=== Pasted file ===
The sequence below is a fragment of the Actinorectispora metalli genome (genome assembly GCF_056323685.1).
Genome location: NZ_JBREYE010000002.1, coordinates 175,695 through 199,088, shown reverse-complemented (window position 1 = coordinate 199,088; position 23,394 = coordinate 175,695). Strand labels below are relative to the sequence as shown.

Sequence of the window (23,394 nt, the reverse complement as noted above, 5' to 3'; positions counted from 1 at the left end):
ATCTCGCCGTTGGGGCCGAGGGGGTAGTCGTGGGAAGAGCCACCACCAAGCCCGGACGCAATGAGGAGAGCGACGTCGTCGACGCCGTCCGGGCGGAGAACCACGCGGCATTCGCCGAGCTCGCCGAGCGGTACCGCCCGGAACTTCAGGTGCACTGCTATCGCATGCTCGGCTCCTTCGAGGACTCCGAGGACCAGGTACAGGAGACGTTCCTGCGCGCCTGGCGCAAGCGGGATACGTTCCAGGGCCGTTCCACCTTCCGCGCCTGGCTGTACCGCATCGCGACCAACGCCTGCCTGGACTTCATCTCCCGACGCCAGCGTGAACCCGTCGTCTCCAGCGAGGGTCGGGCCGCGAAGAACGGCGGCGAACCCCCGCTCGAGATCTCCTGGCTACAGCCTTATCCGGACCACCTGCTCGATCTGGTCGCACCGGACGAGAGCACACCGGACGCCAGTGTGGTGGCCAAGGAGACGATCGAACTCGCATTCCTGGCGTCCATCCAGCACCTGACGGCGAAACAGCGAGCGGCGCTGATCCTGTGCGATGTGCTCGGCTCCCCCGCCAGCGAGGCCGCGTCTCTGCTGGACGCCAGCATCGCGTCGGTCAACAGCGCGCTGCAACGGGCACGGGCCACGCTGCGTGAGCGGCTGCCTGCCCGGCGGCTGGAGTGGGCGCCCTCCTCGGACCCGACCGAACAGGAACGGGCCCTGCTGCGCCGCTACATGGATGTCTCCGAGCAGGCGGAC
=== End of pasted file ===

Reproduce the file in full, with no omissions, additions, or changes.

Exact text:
The sequence below is a fragment of the Actinorectispora metalli genome (genome assembly GCF_056323685.1).
Genome location: NZ_JBREYE010000002.1, coordinates 175,695 through 199,088, shown reverse-complemented (window position 1 = coordinate 199,088; position 23,394 = coordinate 175,695). Strand labels below are relative to the sequence as shown.

Sequence of the window (23,394 nt, the reverse complement as noted above, 5' to 3'; positions counted from 1 at the left end):
ATCTCGCCGTTGGGGCCGAGGGGGTAGTCGTGGGAAGAGCCACCACCAAGCCCGGACGCAATGAGGAGAGCGACGTCGTCGACGCCGTCCGGGCGGAGAACCACGCGGCATTCGCCGAGCTCGCCGAGCGGTACCGCCCGGAACTTCAGGTGCACTGCTATCGCATGCTCGGCTCCTTCGAGGACTCCGAGGACCAGGTACAGGAGACGTTCCTGCGCGCCTGGCGCAAGCGGGATACGTTCCAGGGCCGTTCCACCTTCCGCGCCTGGCTGTACCGCATCGCGACCAACGCCTGCCTGGACTTCATCTCCCGACGCCAGCGTGAACCCGTCGTCTCCAGCGAGGGTCGGGCCGCGAAGAACGGCGGCGAACCCCCGCTCGAGATCTCCTGGCTACAGCCTTATCCGGACCACCTGCTCGATCTGGTCGCACCGGACGAGAGCACACCGGACGCCAGTGTGGTGGCCAAGGAGACGATCGAACTCGCATTCCTGGCGTCCATCCAGCACCTGACGGCGAAACAGCGAGCGGCGCTGATCCTGTGCGATGTGCTCGGCTCCCCCGCCAGCGAGGCCGCGTCTCTGCTGGACGCCAGCATCGCGTCGGTCAACAGCGCGCTGCAACGGGCACGGGCCACGCTGCGTGAGCGGCTGCCTGCCCGGCGGCTGGAGTGGGCGCCCTCCTCGGACCCGACCGAACAGGAACGGGCCCTGCTGCGCCGCTACATGGATGTCTCCGAGCAGGCGGAC